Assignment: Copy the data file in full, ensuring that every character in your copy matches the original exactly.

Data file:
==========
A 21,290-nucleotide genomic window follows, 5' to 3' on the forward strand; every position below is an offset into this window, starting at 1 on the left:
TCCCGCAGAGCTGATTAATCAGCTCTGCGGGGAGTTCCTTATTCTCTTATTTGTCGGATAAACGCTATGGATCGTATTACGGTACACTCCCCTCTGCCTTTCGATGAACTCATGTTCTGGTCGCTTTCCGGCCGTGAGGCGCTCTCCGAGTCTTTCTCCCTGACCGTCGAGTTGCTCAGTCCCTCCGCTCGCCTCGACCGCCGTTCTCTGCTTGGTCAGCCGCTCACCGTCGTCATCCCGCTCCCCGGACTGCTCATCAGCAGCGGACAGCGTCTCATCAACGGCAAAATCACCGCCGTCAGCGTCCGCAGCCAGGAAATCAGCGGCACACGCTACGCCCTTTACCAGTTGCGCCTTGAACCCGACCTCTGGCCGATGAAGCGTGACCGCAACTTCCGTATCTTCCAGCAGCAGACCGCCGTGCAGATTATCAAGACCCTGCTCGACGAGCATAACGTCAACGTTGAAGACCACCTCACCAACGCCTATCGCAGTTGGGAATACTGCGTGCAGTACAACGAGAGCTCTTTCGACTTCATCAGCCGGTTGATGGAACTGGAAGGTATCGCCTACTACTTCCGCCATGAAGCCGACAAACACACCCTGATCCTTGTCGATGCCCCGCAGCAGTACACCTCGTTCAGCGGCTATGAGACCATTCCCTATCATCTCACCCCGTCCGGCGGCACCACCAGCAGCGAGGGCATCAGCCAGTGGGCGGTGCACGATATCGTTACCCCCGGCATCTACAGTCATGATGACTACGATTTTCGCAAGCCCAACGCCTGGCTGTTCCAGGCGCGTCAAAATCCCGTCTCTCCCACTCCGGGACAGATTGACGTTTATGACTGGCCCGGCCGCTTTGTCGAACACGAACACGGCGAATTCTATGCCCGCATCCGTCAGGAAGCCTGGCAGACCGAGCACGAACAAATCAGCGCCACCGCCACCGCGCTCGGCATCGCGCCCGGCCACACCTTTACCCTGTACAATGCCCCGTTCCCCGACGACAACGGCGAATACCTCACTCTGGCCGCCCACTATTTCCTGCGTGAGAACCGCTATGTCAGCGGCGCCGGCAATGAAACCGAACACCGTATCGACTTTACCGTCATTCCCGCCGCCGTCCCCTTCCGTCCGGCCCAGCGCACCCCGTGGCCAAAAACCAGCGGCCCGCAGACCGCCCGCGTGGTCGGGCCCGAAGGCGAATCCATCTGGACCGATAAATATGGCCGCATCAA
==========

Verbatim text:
A 21,290-nucleotide genomic window follows, 5' to 3' on the forward strand; every position below is an offset into this window, starting at 1 on the left:
TCCCGCAGAGCTGATTAATCAGCTCTGCGGGGAGTTCCTTATTCTCTTATTTGTCGGATAAACGCTATGGATCGTATTACGGTACACTCCCCTCTGCCTTTCGATGAACTCATGTTCTGGTCGCTTTCCGGCCGTGAGGCGCTCTCCGAGTCTTTCTCCCTGACCGTCGAGTTGCTCAGTCCCTCCGCTCGCCTCGACCGCCGTTCTCTGCTTGGTCAGCCGCTCACCGTCGTCATCCCGCTCCCCGGACTGCTCATCAGCAGCGGACAGCGTCTCATCAACGGCAAAATCACCGCCGTCAGCGTCCGCAGCCAGGAAATCAGCGGCACACGCTACGCCCTTTACCAGTTGCGCCTTGAACCCGACCTCTGGCCGATGAAGCGTGACCGCAACTTCCGTATCTTCCAGCAGCAGACCGCCGTGCAGATTATCAAGACCCTGCTCGACGAGCATAACGTCAACGTTGAAGACCACCTCACCAACGCCTATCGCAGTTGGGAATACTGCGTGCAGTACAACGAGAGCTCTTTCGACTTCATCAGCCGGTTGATGGAACTGGAAGGTATCGCCTACTACTTCCGCCATGAAGCCGACAAACACACCCTGATCCTTGTCGATGCCCCGCAGCAGTACACCTCGTTCAGCGGCTATGAGACCATTCCCTATCATCTCACCCCGTCCGGCGGCACCACCAGCAGCGAGGGCATCAGCCAGTGGGCGGTGCACGATATCGTTACCCCCGGCATCTACAGTCATGATGACTACGATTTTCGCAAGCCCAACGCCTGGCTGTTCCAGGCGCGTCAAAATCCCGTCTCTCCCACTCCGGGACAGATTGACGTTTATGACTGGCCCGGCCGCTTTGTCGAACACGAACACGGCGAATTCTATGCCCGCATCCGTCAGGAAGCCTGGCAGACCGAGCACGAACAAATCAGCGCCACCGCCACCGCGCTCGGCATCGCGCCCGGCCACACCTTTACCCTGTACAATGCCCCGTTCCCCGACGACAACGGCGAATACCTCACTCTGGCCGCCCACTATTTCCTGCGTGAGAACCGCTATGTCAGCGGCGCCGGCAATGAAACCGAACACCGTATCGACTTTACCGTCATTCCCGCCGCCGTCCCCTTCCGTCCGGCCCAGCGCACCCCGTGGCCAAAAACCAGCGGCCCGCAGACCGCCCGCGTGGTCGGGCCCGAAGGCGAATCCATCTGGACCGATAAATATGGCCGCATCAA